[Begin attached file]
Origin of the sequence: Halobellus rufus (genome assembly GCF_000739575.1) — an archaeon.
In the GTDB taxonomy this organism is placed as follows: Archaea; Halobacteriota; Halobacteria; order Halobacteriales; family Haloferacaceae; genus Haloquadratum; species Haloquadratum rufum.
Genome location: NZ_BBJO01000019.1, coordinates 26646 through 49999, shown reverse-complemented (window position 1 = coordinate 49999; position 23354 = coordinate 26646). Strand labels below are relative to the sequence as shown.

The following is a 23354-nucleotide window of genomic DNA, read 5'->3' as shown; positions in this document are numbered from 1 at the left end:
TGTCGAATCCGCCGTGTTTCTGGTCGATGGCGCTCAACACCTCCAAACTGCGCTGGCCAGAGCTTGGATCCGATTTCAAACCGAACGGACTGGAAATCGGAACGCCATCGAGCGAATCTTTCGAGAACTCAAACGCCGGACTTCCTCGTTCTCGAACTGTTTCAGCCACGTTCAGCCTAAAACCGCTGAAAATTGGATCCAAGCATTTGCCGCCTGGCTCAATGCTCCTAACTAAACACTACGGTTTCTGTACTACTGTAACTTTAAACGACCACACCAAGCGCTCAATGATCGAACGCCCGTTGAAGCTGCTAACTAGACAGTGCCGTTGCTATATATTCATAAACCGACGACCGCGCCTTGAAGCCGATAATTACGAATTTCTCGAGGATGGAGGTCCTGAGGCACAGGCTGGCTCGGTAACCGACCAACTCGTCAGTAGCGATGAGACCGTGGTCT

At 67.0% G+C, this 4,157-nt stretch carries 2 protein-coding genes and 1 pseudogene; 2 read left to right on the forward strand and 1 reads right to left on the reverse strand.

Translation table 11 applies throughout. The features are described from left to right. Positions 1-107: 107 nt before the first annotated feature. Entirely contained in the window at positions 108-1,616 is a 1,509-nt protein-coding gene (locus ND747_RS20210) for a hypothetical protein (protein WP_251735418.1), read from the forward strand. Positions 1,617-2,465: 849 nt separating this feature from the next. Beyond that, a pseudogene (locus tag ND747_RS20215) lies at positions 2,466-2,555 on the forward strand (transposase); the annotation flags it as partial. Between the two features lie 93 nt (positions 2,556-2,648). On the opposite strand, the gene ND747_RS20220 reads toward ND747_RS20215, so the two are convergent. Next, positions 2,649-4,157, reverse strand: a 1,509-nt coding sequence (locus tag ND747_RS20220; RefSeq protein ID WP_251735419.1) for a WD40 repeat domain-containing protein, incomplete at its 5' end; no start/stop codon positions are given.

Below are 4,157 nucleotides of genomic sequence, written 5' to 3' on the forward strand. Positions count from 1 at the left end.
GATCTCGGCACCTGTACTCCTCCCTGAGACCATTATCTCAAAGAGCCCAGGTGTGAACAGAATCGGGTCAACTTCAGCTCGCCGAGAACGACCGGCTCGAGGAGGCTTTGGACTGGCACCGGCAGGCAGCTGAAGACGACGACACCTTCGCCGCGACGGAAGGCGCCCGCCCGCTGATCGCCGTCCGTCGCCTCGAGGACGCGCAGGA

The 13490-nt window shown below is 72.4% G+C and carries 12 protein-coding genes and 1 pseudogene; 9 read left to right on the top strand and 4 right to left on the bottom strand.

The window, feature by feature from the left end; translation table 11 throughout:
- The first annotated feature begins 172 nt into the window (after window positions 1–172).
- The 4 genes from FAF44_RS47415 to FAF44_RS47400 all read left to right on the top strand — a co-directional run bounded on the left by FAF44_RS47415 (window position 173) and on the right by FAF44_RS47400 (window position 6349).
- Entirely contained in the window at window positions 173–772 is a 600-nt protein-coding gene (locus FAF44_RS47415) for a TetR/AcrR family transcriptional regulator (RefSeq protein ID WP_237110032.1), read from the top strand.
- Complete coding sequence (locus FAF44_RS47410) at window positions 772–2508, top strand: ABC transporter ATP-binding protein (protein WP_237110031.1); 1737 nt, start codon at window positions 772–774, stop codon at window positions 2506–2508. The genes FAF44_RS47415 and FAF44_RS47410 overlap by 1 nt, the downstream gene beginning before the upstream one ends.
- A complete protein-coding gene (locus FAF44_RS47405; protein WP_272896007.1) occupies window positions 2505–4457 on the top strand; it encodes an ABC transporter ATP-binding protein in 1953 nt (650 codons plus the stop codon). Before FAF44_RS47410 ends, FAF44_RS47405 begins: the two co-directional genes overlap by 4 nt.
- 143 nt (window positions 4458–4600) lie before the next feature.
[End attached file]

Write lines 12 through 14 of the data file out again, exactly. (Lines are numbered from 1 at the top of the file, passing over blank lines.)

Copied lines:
- The first annotated feature begins 172 nt into the window (after window positions 1–172).
- The 4 genes from FAF44_RS47415 to FAF44_RS47400 all read left to right on the top strand — a co-directional run bounded on the left by FAF44_RS47415 (window position 173) and on the right by FAF44_RS47400 (window position 6349).
- Entirely contained in the window at window positions 173–772 is a 600-nt protein-coding gene (locus FAF44_RS47415) for a TetR/AcrR family transcriptional regulator (RefSeq protein ID WP_237110032.1), read from the top strand.